If you missed a tip, or just want to get some pointers, you'll find what you need here.
Structure your code! Instead of:
Not all screens support the PALETTE command - but fear not! - There is a faster and better way to change your colors!
OUT &H3C8, clr '(the color # you want)
OUT &H3C9, redClr ' (the amount of red)
OUT &H3C9, greenClr ' (the amount of green)
OUT &H3C9, blueClr ' (the amount of blue)
Those commands will set the red, green, and then blue additives of the color - you can have almost any color you want! Make sure they whole numbers between 0 and 63. If you go over 63, it will start at 0 again.
--Submitted by Dom
Remember that inkey$ only shows what is being pressed at the CURRENT moment. If you make a program that loops until you press a key by checking inkey$ at the end of the loop, the inkey$ a few lines down may have changed by the time you check what it was! Copy it into a variable first (in$ = inkey$) and you can avoid moments where your program might not respond to the key you press.
--Submitted by Dom
Never made a QBasic program? Maybe you have and you need a little more experience? Surprisingly, a lot of software stores still sell books about QBasic/QuickBasic/VisualBasic. They usually run about 10 to 25 dollars, but they're worth a lot for the average programmer. There are programs and demos for you to type up, not to mention the priceless definitions right in front of you!
One of the most commonly asked questions in the QBasic world is "How do I get screenshots of my games?" Well, the answer is simpler than you think.
Run your QBasic program from Windows, not from DOS. When you see a screen you like, simply hit the "Print Scrn" button at the top right of your keyboard. Go back into Windows and paste in a graphics program, such as Paint. Voila! Instant screenshot! You can manipulate them as you wish, and change them into GIFs or JPEGs.
The key to programming is the structure in which you make it. For example, I usually make the engine of the program first and finish it before I move onto a title screen, menu, etc. The problem with some newbies is they make their title screen and menus first before making the guts of the program. So, often, the first half looks really sloppy and the second half looks neat, because the programmer is learning more and more as he is programming. Consider your program's structure before you make it, and if you want, maybe it would be smart to make a programming schedule!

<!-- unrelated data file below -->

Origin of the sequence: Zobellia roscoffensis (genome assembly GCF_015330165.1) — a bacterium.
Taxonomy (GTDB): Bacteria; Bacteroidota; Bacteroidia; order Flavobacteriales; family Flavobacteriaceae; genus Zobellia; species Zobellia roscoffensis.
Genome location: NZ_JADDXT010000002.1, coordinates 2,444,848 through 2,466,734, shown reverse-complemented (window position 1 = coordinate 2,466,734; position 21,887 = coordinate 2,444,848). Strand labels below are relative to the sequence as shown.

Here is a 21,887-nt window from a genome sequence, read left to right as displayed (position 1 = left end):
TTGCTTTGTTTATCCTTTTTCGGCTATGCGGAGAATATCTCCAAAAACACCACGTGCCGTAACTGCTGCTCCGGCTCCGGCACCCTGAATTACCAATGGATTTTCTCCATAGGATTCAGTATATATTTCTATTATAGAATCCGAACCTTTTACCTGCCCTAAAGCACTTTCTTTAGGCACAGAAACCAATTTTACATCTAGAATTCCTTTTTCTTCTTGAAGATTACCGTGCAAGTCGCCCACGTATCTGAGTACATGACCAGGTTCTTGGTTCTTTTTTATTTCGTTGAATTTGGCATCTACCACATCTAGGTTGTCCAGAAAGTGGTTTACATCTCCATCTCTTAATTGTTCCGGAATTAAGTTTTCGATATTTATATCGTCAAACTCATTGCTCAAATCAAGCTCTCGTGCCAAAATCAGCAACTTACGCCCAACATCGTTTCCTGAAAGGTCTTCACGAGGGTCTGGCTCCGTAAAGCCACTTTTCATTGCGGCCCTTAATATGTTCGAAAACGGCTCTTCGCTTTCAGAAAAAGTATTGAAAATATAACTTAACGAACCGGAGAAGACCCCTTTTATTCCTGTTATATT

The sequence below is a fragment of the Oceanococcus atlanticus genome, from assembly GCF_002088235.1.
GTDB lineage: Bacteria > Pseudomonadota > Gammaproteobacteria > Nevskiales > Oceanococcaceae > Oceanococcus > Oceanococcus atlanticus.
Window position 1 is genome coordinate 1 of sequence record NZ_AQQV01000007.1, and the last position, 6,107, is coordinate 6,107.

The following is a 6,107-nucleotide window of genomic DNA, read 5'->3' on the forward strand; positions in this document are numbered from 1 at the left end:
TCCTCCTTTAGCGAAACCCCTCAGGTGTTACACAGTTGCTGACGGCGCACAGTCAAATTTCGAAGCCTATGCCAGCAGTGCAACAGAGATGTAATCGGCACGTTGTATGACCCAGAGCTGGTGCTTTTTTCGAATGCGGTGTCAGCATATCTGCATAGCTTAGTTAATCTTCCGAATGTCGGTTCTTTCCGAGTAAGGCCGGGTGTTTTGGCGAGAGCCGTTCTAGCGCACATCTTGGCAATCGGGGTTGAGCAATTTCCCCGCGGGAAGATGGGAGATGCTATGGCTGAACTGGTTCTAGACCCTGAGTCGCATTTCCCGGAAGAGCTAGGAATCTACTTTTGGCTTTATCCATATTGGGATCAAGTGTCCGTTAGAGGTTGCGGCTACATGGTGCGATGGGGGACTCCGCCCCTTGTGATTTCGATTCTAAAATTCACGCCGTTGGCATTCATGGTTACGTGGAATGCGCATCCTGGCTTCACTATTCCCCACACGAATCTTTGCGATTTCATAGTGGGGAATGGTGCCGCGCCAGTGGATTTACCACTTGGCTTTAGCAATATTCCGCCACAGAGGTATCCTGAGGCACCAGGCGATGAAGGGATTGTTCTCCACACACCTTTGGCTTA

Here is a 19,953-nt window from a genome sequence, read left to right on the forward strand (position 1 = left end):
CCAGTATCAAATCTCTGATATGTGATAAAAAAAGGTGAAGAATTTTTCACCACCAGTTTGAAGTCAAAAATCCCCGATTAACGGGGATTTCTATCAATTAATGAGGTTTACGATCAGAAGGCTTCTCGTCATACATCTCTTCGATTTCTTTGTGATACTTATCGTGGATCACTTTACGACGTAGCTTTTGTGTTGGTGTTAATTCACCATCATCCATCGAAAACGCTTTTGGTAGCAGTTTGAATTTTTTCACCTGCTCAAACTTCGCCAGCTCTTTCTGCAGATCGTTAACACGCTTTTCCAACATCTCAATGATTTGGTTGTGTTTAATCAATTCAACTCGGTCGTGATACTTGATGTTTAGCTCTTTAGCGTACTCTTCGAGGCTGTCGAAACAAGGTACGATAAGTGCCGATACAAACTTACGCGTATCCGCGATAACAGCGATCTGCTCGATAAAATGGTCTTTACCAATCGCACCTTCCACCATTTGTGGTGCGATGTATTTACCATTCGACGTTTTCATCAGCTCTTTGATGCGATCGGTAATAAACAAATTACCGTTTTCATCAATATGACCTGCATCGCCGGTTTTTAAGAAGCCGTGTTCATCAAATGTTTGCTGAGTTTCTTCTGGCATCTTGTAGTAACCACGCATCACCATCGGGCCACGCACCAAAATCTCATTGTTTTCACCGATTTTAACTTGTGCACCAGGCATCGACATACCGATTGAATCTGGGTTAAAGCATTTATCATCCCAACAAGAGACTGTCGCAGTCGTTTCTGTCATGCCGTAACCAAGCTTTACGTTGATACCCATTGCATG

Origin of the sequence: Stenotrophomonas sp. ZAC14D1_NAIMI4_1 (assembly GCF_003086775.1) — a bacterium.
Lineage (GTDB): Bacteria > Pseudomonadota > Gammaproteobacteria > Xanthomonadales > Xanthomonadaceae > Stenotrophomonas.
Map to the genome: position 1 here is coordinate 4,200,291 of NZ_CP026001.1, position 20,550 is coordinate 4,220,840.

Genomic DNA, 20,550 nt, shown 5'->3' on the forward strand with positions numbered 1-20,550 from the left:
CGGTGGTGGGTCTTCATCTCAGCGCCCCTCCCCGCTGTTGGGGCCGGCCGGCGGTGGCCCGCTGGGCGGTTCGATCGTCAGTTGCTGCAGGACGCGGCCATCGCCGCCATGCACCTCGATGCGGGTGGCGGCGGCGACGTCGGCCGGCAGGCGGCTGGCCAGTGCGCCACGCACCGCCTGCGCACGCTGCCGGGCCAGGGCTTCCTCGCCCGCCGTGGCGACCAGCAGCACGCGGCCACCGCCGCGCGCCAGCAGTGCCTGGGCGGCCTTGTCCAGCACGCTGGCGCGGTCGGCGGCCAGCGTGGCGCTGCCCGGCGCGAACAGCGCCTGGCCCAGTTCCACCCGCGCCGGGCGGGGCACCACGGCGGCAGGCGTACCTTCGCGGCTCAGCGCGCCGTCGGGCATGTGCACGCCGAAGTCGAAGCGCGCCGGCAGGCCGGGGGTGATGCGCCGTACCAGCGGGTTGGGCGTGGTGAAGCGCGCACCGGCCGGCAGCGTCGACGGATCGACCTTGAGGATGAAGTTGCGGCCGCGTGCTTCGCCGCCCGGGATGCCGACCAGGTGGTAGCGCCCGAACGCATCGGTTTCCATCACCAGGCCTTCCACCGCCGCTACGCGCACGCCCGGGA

You can't just have pictures and not sound in a program. Consider adding SOUND statements. QBasic sound pitch can go as low as 45 and as high as 35000. Try addding a few SOUND (pitch), (length) commands to your programs to spruce them up.
Animation! Everyone wants it, but many are puzzled how to create smooth flowing animation. Why do I get that flicker everytime I CLS? Get into page flipping. A nice example of page flipping is SCREEN 7, 0, 1, 0. Make your graphics as usual, and everytime you want to flip the screen, type PCOPY 1, 0 and GOTO your CLS command (not the SCREEN statement). Feel free to study my code and see how I create the animation using page flipping. It'll come in handy.
Hey, are you tired of those question marks after INPUT commands? Do you want to ask the user "Pick a number" without the annoyance of a question mark? I have a problem-solving tip that might come in useful.
Type this: INPUT "Pick a number: ", NUM
Look, no question mark! By using a comma, instead of a semicolon, that pesky question mark is deleted.
Instead of having to painstakingly type out the word "PRINT" for your programs, do what I do and just put a "?" and then move your cursor away from that line. Your question mark will change into a PRINT command! Also, instead of using REM for remarks (I still see those), just use one of these: " ' Your message here."